What might well be destroyed by global warming is civilisation. As certain climates degenerate, creating firestorms and deserts in some places and typhoons in others, the damage to the human infrastructure will force whole populations to migrate or scrap with one another for whatever land can be habited. As the mass migrations occur, this will destabilise host nations, which themselves descend into civil war. Government will be impossible under such circumstances, and then it will be the survival of the least scrupulous. Most of the monuments of civilisation will be blown up, but some might survive as curiosities.

          If, say 4 or 5 billion people can slaughter one another, then that leaves us with a human population the Earth can support, and on it goes. There may well be a mass extinction of a wide number of species from soil bacteria to elephants, and as key predators are killed off by humanity, certain prey species without their natural control will take over in a great plague. The most likely are jellyfish, since much life in the oceans will be exterminated by humanity. Who knows, in a few million years, those jellyfish might evolve into an intelligent species that aliens from outer space can communicate with. Who’d have thought that Spock the Vulcan would be making First Contact with a jellyfish! How does a jellyfish do that strange four fingered salute?

          • right1_left1

            Dont forget bacteria as the most likely prime survivors of any impending global catastrophe.

            In you last para you sound like Dr Strangelove lol

            adding : the Yellowstone volcano is scheduled to add some mayhem in the not to distant future
            Expect massive retaliation from the US Air Force

          • jeremy Morfey

            Let’s bomb the shit out of that mother-fucker volcano.

            Freedom & democracy will of course then prevail.

  • trace9

    A doll in fancy dress.

  • Precambrian

    The Queen is part of an aesthetic that does not fit with the transient modern world, and so will be abandoned with her passing.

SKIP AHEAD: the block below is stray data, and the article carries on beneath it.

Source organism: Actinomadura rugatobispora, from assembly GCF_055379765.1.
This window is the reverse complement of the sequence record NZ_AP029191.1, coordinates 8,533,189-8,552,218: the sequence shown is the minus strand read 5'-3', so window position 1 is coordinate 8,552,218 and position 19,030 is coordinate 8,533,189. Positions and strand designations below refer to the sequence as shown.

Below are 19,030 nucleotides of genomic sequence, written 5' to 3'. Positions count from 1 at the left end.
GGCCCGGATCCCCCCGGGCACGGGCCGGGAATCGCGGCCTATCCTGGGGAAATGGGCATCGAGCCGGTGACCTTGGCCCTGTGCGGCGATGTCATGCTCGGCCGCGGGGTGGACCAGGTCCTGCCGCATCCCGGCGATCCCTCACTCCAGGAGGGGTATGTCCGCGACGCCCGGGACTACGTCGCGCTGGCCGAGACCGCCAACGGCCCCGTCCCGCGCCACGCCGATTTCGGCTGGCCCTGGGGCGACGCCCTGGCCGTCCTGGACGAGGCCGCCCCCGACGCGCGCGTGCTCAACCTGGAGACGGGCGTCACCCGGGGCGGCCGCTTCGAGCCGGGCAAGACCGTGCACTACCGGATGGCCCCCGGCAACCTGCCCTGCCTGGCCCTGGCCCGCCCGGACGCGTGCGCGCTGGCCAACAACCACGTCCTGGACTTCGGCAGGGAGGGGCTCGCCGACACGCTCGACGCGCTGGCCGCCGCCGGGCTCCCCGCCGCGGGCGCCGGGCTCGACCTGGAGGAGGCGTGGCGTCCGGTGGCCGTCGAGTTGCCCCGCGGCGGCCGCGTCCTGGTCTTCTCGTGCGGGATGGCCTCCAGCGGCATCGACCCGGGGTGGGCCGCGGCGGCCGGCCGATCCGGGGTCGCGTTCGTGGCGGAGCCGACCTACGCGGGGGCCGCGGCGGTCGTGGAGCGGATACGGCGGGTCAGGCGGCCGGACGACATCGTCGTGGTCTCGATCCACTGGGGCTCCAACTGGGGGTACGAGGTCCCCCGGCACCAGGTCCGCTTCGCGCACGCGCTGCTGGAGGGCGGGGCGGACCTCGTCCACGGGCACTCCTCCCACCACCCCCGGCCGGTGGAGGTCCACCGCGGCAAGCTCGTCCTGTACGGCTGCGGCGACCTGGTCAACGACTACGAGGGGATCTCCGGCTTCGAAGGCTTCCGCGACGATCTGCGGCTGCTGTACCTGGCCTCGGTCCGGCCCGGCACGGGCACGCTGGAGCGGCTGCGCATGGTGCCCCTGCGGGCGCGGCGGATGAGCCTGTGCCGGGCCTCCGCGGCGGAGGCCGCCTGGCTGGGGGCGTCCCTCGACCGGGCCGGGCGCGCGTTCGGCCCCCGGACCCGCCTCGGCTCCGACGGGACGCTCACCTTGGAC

And we will be so much the poorer for it.


    “The purring queen” will live to see Scotland become independent, and then a republic.


    • sidor

      Do you mean a EU republic? A change of the imperial affiliation?

      This continental patriotism was quite popular 300-400 years ago. Remember, remember the 5th of November…

    • samton909

      And then the fairies will come and present the world with a magic elixir to bring about world peace.


        Support for SNP : 62%…… and rising.

        Support for SNP amongst 16-34yr olds : 73%

        Support for independence : 53%…….and rising.

        Support for union : 44%……and falling.

        This is only going one way, the outcome is “inevitable”.

        Scotland is on the one road to independence.


        • jeremy Morfey

          What is support for a republic? After all the Queen is more Scottish than English. Even her German ancestors were descended from James VI.

          • SNP “AJOCKALYPSE”

            I don’t know that one, but I suspect that support for a Scottish Republic will continually increase.

            YES SCOTLAND

          • SNP “AJOCKALYPSE”

            Her ethnicity is irrelevant . The monarch is an undemocratic throwback,

        • Picquet

          Carry on. Even as a Scot I find that sort of belief juvenile; and I’ve seen a lot of African countries.

          • SNP “AJOCKALYPSE”

            You are as ignorant as you are arrogant.

          • Picquet